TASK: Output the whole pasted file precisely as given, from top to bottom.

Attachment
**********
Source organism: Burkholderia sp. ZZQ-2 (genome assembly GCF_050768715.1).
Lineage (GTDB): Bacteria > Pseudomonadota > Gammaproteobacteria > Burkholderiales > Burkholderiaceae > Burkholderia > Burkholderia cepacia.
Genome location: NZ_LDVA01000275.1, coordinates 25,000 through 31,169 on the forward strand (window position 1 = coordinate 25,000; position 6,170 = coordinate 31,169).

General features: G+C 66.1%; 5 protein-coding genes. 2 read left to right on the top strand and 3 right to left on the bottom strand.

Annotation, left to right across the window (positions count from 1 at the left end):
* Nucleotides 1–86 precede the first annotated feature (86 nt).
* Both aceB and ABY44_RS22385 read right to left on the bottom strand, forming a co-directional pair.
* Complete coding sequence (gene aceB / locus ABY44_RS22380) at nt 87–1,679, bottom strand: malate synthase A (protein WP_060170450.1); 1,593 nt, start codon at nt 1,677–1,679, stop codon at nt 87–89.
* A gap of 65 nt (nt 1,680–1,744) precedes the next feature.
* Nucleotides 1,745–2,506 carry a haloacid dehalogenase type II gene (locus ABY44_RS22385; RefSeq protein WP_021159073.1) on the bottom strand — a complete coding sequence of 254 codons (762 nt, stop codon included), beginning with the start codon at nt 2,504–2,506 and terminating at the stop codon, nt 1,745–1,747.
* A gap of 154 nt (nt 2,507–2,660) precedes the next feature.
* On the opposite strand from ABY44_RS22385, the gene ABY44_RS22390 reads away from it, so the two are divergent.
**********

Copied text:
Source organism: Burkholderia sp. ZZQ-2 (genome assembly GCF_050768715.1).
Lineage (GTDB): Bacteria > Pseudomonadota > Gammaproteobacteria > Burkholderiales > Burkholderiaceae > Burkholderia > Burkholderia cepacia.
Genome location: NZ_LDVA01000275.1, coordinates 25,000 through 31,169 on the forward strand (window position 1 = coordinate 25,000; position 6,170 = coordinate 31,169).

General features: G+C 66.1%; 5 protein-coding genes. 2 read left to right on the top strand and 3 right to left on the bottom strand.

Annotation, left to right across the window (positions count from 1 at the left end):
* Nucleotides 1–86 precede the first annotated feature (86 nt).
* Both aceB and ABY44_RS22385 read right to left on the bottom strand, forming a co-directional pair.
* Complete coding sequence (gene aceB / locus ABY44_RS22380) at nt 87–1,679, bottom strand: malate synthase A (protein WP_060170450.1); 1,593 nt, start codon at nt 1,677–1,679, stop codon at nt 87–89.
* A gap of 65 nt (nt 1,680–1,744) precedes the next feature.
* Nucleotides 1,745–2,506 carry a haloacid dehalogenase type II gene (locus ABY44_RS22385; RefSeq protein WP_021159073.1) on the bottom strand — a complete coding sequence of 254 codons (762 nt, stop codon included), beginning with the start codon at nt 2,504–2,506 and terminating at the stop codon, nt 1,745–1,747.
* A gap of 154 nt (nt 2,507–2,660) precedes the next feature.
* On the opposite strand from ABY44_RS22385, the gene ABY44_RS22390 reads away from it, so the two are divergent.